'Good Samaritans' helped neighbors in need during house fire
"It takes a village to live here."
That's what Jeannine Murrell takes away from a harrowing scene at the house across the street Saturday, June 29.
Murrell and Pamelajean Myers were backing out of their driveway in the 1600 block of Filbert Street early that afternoon when they noticed smoke and flames coming from the front porch opposite their home.
They sprang into action, followed soon by other neighbors and people in the area who saw the smoke. As Murrell called 9-1-1, Myers ran across the street and began pounding on the garage door, then the kitchen window, to alert the elderly couple who lived there. Both were home at the time of the fire, and Myers knew they needed help to get out.
"If we'd waited for the fire department to get them, the firemen even confirmed it — they wouldn't have lived," said Myers.
Carol Peterson was able to get to the garage and open the door. Myers helped her out. Then she went back inside to find Carol's husband, Darryl, who was recovering from foot surgery and couldn't get up on his own. He was reclining in the front room, she said.
"I just knew where he was, because I go over and I help care for them," Myers recalled. "I just kept shouting at him, 'Get up, get up, get up.' And so I pulled him up and laid him over his walker, and then pushed him into the kitchen."
As Murrell and other neighbors looked on, the fast-growing fire had leapt from the porch — it had been sparked by a discarded cigarette — up into the attic space.
"All the flames disappeared up into under the roof area," Murrell said. "I could see that the flames then had moved into the house through … the front window. And then it exploded."
The window's explosion sent shards of plate glass flying, just feet from where Darryl Peterson had been before Myers got to him.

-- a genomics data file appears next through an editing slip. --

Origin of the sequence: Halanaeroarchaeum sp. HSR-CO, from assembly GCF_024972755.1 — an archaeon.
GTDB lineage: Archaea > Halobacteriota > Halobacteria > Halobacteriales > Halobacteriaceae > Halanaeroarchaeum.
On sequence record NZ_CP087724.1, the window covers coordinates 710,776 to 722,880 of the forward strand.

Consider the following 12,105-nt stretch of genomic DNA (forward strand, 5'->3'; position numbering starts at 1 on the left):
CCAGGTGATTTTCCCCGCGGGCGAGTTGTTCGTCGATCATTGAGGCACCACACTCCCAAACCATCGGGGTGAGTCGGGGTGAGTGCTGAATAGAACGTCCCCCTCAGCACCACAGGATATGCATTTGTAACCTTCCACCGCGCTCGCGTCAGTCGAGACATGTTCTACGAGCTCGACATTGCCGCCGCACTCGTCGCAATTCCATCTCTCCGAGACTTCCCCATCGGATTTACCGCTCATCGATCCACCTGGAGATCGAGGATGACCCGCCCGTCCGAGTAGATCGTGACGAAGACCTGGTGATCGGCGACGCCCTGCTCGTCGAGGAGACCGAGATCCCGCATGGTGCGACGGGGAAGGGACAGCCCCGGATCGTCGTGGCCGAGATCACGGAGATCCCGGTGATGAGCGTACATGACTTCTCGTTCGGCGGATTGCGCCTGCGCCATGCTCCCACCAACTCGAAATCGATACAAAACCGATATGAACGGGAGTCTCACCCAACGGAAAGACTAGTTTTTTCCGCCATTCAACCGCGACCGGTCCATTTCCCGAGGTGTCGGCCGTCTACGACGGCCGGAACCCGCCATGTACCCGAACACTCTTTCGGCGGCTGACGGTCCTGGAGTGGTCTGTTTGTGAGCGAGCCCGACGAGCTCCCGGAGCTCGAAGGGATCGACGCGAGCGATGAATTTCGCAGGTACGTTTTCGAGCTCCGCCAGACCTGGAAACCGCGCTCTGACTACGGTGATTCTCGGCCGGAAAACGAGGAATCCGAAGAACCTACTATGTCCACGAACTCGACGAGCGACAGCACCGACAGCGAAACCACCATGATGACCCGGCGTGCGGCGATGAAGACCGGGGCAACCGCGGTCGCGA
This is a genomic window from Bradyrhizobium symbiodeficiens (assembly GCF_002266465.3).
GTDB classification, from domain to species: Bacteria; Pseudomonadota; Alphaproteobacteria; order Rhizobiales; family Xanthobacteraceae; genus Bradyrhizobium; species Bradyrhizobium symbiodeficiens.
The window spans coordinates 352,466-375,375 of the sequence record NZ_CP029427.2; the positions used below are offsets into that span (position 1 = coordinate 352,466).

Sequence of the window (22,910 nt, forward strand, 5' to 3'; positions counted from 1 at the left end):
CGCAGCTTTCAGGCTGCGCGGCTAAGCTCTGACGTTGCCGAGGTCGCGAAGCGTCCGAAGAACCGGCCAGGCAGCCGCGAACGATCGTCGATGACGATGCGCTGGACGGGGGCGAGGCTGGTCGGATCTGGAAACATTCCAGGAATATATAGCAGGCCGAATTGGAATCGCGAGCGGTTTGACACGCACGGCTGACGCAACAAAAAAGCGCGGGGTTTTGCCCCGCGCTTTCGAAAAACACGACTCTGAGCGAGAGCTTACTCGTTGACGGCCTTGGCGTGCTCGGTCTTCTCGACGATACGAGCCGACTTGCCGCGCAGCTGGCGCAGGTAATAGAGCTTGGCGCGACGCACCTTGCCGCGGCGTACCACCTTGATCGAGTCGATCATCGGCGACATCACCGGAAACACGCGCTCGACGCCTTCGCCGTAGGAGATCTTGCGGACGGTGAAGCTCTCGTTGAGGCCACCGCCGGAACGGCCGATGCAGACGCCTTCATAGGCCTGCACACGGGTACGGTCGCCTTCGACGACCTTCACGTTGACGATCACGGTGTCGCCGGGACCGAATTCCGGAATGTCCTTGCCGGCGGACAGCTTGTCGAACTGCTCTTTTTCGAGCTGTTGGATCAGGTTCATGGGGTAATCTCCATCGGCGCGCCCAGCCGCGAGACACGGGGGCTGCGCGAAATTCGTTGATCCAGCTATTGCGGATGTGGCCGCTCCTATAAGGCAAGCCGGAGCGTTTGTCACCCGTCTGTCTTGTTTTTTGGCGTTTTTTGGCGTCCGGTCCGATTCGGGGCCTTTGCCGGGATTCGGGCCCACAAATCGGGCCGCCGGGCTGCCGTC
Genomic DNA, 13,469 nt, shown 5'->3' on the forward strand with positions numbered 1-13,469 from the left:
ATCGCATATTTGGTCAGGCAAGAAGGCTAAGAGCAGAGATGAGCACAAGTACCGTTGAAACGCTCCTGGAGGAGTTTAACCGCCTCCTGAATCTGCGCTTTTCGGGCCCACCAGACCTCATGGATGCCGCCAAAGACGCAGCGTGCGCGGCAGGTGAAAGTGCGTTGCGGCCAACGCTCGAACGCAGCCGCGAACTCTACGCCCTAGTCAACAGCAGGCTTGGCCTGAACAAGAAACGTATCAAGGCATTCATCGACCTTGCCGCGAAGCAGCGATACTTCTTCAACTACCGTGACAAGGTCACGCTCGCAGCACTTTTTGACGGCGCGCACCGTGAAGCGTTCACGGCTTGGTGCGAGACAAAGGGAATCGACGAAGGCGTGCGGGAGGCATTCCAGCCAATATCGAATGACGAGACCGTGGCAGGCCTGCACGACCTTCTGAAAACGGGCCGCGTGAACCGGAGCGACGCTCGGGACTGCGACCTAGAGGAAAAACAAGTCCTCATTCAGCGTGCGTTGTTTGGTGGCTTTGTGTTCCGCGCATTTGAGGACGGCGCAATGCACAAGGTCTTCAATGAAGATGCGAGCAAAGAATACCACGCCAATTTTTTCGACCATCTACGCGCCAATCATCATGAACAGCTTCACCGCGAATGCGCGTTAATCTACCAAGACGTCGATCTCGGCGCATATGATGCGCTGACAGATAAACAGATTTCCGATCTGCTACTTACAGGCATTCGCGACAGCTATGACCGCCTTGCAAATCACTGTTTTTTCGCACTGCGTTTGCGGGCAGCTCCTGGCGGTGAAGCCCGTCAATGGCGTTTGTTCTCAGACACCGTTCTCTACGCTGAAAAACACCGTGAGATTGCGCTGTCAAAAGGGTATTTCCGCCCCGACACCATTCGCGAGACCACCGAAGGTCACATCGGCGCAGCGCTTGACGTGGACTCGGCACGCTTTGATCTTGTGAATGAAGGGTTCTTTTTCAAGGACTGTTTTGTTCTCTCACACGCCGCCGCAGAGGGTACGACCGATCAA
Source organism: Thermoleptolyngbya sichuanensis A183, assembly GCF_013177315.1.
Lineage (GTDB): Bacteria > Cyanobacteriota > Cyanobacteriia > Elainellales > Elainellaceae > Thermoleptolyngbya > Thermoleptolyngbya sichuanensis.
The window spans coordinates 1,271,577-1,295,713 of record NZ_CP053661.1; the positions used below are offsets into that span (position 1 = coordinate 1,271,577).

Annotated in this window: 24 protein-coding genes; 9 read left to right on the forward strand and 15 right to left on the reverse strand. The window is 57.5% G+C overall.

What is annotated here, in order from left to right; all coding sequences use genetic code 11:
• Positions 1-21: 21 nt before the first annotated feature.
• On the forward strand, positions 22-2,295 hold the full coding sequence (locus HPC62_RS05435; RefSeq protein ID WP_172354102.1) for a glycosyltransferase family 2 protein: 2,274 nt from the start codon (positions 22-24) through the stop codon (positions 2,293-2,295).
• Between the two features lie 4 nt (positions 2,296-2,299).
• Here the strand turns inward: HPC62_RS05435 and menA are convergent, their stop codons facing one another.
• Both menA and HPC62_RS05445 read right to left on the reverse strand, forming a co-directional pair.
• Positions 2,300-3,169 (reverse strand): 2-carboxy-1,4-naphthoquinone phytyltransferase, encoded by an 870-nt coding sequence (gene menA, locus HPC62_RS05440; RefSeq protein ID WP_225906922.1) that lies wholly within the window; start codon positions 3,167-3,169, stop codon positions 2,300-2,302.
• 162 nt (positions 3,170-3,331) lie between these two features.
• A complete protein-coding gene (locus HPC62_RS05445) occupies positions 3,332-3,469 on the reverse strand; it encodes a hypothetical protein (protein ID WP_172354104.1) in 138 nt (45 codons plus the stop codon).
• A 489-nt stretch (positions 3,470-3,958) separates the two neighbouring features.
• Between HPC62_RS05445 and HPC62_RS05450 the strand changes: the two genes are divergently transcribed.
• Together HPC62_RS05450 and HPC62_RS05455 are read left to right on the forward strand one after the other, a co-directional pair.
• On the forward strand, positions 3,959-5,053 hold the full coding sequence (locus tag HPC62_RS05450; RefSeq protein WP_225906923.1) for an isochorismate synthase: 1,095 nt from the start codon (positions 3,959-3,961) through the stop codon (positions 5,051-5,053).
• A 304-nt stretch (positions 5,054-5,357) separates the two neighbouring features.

Asked what she was thinking when she was inside the burning house, Myers' response was succinct.
"Nothing," she said. "Just moving."
"In the moment, I wasn't thinking about the danger," Murrell said. "I was thinking about how we take care of it. I don't think it really hit me until later how dangerous it was."
After the near miss with the exploding window, Myers brought Darryl Peterson out through the garage.
Another neighbor showed up with a wheelchair for Carol Peterson and helped her across the street to Murrell and Myers' driveway. Other neighbors came over to check on her, as well as to help Murrell corral the Petersons' little dog, Toto.
"We all played our part," Myers said.
Emergency responders arrived on the scene within minutes, and about 10 minutes after Murrell and Myers noticed the fire, a Forest Grove Fire & Rescue crew was putting water on it.
Matt Johnston, a spokesman for the fire agency, described the blaze as essentially an "exterior fire."
"There wasn't much fire on the inside of the structure," Johnston said.
Nonetheless, the damage was considerable.
Murrell is a Farmers Insurance agent in Cornelius. She said she handled the insurance claim for the Petersons, and the house is considered to be a total loss.
However, the Petersons survived without serious injury. Carol Peterson was treated at the scene by paramedics. Darryl Peterson collapsed in the grass after Myers pulled him from the burning house; he was taken to the hospital by ambulance due to a preexisting condition, she said.
As well as their neighbors who helped out and the emergency crews who arrived quickly to treat the Petersons and keep the fire from spreading, Murrell and Myers give credit to providence.
"It was a God thing," Murrell said.
Murrell and Myers have a home security camera that caught nearly the entire scene on video. It shows a flurry of activity as Murrell, Myers and eventually close to a dozen others rushed to rescue the home's occupants, get them to safety, and attempt to tamp down the flames shooting from the front of the house. By the time firefighters got there, the house had been cleared.
"The firefighters were excellent," Myers said. "The neighbors were all really good about helping and then getting out of the way. … Everybody worked together."
"Nobody asked, 'What's in it for me?' Nobody was like, 'They're not my people,'" Murrell said. "Everybody just did what was right and what was morally correct."
By Mark Miller
Editor, Forest Grove News-Times
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